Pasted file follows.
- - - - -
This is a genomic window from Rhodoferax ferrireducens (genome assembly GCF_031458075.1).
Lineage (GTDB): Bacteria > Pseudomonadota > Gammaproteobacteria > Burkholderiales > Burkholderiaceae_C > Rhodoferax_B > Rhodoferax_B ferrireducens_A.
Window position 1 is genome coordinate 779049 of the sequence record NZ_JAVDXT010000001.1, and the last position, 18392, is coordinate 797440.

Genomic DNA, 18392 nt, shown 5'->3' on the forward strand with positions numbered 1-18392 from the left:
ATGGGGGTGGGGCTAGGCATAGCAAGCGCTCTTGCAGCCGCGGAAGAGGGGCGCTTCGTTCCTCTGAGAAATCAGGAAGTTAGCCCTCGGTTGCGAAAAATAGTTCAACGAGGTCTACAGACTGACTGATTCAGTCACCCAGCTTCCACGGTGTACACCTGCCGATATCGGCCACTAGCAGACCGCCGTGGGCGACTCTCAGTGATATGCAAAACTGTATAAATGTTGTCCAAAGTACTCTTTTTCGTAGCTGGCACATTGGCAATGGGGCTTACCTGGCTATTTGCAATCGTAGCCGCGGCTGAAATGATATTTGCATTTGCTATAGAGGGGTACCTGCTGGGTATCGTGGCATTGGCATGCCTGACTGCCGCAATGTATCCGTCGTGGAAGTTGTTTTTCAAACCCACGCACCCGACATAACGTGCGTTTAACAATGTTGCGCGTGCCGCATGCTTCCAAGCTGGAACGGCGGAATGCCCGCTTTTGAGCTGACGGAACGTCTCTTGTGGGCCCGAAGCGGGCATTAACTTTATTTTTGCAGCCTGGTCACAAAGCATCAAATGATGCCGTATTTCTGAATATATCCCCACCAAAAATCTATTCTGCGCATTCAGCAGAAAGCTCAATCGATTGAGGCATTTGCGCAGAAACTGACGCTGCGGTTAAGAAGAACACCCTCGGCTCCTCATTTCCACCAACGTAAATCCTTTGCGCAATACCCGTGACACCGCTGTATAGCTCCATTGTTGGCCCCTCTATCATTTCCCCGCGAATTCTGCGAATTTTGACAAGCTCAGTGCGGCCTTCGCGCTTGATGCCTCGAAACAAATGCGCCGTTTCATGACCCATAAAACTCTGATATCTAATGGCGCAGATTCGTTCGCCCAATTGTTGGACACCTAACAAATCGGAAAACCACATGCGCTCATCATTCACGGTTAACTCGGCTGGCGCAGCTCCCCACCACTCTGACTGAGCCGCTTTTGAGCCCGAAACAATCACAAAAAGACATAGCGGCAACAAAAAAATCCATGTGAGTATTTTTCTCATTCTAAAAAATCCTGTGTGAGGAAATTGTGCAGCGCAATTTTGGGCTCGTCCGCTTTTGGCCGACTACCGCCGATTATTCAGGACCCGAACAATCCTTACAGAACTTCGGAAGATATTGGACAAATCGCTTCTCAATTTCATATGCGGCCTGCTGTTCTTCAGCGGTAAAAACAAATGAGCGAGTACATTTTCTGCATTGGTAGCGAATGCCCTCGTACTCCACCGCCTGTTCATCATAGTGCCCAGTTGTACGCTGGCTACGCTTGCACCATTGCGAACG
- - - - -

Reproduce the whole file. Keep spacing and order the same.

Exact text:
This is a genomic window from Rhodoferax ferrireducens (genome assembly GCF_031458075.1).
Lineage (GTDB): Bacteria > Pseudomonadota > Gammaproteobacteria > Burkholderiales > Burkholderiaceae_C > Rhodoferax_B > Rhodoferax_B ferrireducens_A.
Window position 1 is genome coordinate 779049 of the sequence record NZ_JAVDXT010000001.1, and the last position, 18392, is coordinate 797440.

Genomic DNA, 18392 nt, shown 5'->3' on the forward strand with positions numbered 1-18392 from the left:
ATGGGGGTGGGGCTAGGCATAGCAAGCGCTCTTGCAGCCGCGGAAGAGGGGCGCTTCGTTCCTCTGAGAAATCAGGAAGTTAGCCCTCGGTTGCGAAAAATAGTTCAACGAGGTCTACAGACTGACTGATTCAGTCACCCAGCTTCCACGGTGTACACCTGCCGATATCGGCCACTAGCAGACCGCCGTGGGCGACTCTCAGTGATATGCAAAACTGTATAAATGTTGTCCAAAGTACTCTTTTTCGTAGCTGGCACATTGGCAATGGGGCTTACCTGGCTATTTGCAATCGTAGCCGCGGCTGAAATGATATTTGCATTTGCTATAGAGGGGTACCTGCTGGGTATCGTGGCATTGGCATGCCTGACTGCCGCAATGTATCCGTCGTGGAAGTTGTTTTTCAAACCCACGCACCCGACATAACGTGCGTTTAACAATGTTGCGCGTGCCGCATGCTTCCAAGCTGGAACGGCGGAATGCCCGCTTTTGAGCTGACGGAACGTCTCTTGTGGGCCCGAAGCGGGCATTAACTTTATTTTTGCAGCCTGGTCACAAAGCATCAAATGATGCCGTATTTCTGAATATATCCCCACCAAAAATCTATTCTGCGCATTCAGCAGAAAGCTCAATCGATTGAGGCATTTGCGCAGAAACTGACGCTGCGGTTAAGAAGAACACCCTCGGCTCCTCATTTCCACCAACGTAAATCCTTTGCGCAATACCCGTGACACCGCTGTATAGCTCCATTGTTGGCCCCTCTATCATTTCCCCGCGAATTCTGCGAATTTTGACAAGCTCAGTGCGGCCTTCGCGCTTGATGCCTCGAAACAAATGCGCCGTTTCATGACCCATAAAACTCTGATATCTAATGGCGCAGATTCGTTCGCCCAATTGTTGGACACCTAACAAATCGGAAAACCACATGCGCTCATCATTCACGGTTAACTCGGCTGGCGCAGCTCCCCACCACTCTGACTGAGCCGCTTTTGAGCCCGAAACAATCACAAAAAGACATAGCGGCAACAAAAAAATCCATGTGAGTATTTTTCTCATTCTAAAAAATCCTGTGTGAGGAAATTGTGCAGCGCAATTTTGGGCTCGTCCGCTTTTGGCCGACTACCGCCGATTATTCAGGACCCGAACAATCCTTACAGAACTTCGGAAGATATTGGACAAATCGCTTCTCAATTTCATATGCGGCCTGCTGTTCTTCAGCGGTAAAAACAAATGAGCGAGTACATTTTCTGCATTGGTAGCGAATGCCCTCGTACTCCACCGCCTGTTCATCATAGTGCCCAGTTGTACGCTGGCTACGCTTGCACCATTGCGAACG